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  • Scheduling emails and Bullet Journal's

    03 Dec 2020
    Scheduling emails and Bullet Journal's

    Hi there, My name is Maura, and I am a second-year PhD student in Medicine. Leanne has invited me to write today’s blog to tell you about two things I wished I had known earlier.

     First of all, spurred by another blog post, I wished I had new earlier about the scheduled send option in gmail/umail. With this function, you can write your emails and then have them send at a pre-set time allowing you to work on your emails at your convenience while still making sure you end up in the right email inbox at the right time. Want to increase your chance, that your lecturers is reading your email first, make sure the email hit his/her inbox around 9am, even though you might have already typed the email at 11pm the night before.

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  • Lessons I learned from my undergrad

    18 Mar 2021
    Lessons I learned from my undergrad

    Coming to college from secondary school, it’s super easy to get swept away by college life and lecture schedules that are all over the place. Amongst all the distractions, it can be very hard to figure out when you work best, and what assignments to do when. Make sure you figure out what time of day you can concentrate best (for some that’s in the mornings, for some that’s at night, there’s no right or wrong here!). Use that as a guide to structure your days and carve out specific time slots that are allocated to college work. Not every day is the same in terms of productivity. But you will find that if you stick to your best working times, you get more done in less time and it will become a habit to get college work done!

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  • The importance of editors

    19 Nov 2020
    The importance of editors

    As an undergraduate, I paid little attention to the acknowledgment pages of the books I read for my degree. Back then, I did not know just how significant that easily turned acknowledgment page could or would be in any academic’s life. What I know now is to look for and to read the heartfelt thank you given by every author to their editors. If you have never experienced what it is to have someone edit your work, this Blog post is certainly for you.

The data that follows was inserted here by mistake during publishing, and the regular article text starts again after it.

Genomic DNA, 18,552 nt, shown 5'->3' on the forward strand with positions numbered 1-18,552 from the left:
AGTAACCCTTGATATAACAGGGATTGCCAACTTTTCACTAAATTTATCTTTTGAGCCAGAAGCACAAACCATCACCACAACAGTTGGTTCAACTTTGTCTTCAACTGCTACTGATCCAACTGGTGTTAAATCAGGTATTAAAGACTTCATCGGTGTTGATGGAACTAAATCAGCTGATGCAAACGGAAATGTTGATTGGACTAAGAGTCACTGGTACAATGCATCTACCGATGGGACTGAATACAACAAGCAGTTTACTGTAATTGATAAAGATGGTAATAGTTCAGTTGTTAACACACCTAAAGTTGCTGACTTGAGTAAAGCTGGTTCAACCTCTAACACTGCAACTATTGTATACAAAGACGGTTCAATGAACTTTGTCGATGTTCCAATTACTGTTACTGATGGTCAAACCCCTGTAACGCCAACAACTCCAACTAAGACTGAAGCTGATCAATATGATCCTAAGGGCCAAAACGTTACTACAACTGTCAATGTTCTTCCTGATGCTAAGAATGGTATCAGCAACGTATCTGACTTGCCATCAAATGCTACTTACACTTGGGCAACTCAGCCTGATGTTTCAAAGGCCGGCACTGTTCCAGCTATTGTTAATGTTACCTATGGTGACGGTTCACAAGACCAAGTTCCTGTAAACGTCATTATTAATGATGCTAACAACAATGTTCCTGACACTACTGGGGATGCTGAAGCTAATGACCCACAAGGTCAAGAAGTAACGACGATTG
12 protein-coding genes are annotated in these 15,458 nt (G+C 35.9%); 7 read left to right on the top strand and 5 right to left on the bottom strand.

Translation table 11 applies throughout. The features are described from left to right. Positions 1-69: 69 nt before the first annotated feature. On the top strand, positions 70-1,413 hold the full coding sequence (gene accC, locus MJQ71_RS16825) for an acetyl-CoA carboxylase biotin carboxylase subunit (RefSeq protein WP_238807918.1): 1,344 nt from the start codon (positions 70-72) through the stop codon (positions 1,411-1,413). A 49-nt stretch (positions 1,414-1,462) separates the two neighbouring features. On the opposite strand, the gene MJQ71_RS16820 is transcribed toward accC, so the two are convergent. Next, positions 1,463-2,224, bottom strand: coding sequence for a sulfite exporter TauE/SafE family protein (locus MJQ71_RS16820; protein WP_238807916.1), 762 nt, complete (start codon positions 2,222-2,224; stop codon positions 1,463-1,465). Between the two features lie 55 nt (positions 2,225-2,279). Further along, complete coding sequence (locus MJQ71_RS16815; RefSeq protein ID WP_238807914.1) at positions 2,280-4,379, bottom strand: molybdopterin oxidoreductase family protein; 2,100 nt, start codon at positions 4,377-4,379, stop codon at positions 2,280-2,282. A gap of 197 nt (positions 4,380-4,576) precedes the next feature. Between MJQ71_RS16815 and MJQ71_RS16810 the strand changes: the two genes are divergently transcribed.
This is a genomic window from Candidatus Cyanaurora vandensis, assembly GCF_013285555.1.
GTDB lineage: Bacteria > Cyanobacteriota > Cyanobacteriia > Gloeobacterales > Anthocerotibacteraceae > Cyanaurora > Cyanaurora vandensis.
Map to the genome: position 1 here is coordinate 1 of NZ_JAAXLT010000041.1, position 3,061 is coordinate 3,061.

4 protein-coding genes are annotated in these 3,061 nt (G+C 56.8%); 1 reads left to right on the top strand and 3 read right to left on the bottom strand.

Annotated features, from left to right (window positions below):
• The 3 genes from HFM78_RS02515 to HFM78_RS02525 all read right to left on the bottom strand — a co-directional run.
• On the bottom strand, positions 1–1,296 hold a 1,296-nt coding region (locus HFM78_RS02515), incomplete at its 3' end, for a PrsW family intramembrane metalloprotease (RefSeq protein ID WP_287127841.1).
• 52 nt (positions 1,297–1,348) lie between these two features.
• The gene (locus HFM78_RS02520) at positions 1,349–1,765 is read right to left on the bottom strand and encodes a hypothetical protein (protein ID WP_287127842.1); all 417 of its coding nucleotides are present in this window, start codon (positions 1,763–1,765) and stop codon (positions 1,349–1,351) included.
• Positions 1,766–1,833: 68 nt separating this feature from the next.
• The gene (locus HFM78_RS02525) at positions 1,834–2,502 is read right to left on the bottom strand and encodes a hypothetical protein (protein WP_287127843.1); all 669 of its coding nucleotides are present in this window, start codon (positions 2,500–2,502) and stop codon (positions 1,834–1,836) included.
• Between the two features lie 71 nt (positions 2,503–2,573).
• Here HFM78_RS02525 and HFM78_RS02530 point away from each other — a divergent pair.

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  • Why you should attend your lectures

    10 Nov 2020
    Why you should attend your lectures

    In my first year of university, I did not attend many lecturesIn my naive view, the hard work had been completed. I had coasted through the leaving certificate with relatively little stress and by some miracle had received just enough points to get into the only course I had put down on my CAOAs a result, I believed the hard work was over.

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  • Never be afraid to ask a question

    11 Mar 2021
    Never be afraid to ask a question

    I learned early on in college that you should never be afraid to ask people about something you’re not quite sure about, or that you need a little more information on. If you’re struggling with a module, a specific topic you just cannot wrap your head around, or you want to know about potential laboratory studentships (I’d recommend looking into one of these as in CK402 there is no set placement), or you just want to ask about potential post-graduate routes – never be afraid to find someone to ask. 

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  • How to assess the methodological quality of a study.

    29 Oct 2020
    How to assess the methodological quality of a study.

    This blog is following on from last week’s topic How to critically appraise a paper. The main difference between critically appraising a paper and conducting a methodological quality assessment is that a critical appraisal usually involves the entire paper while a methodological quality assessment specifically focuses on the methods and results section. 

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  • How to critically appraise a scientific paper (medical journal)

    22 Oct 2020
    How to critically appraise a scientific paper (medical journal)

    Welcome back to my blog post series, today’s topic is How to read a critically appraise a scientific paper (medical journal).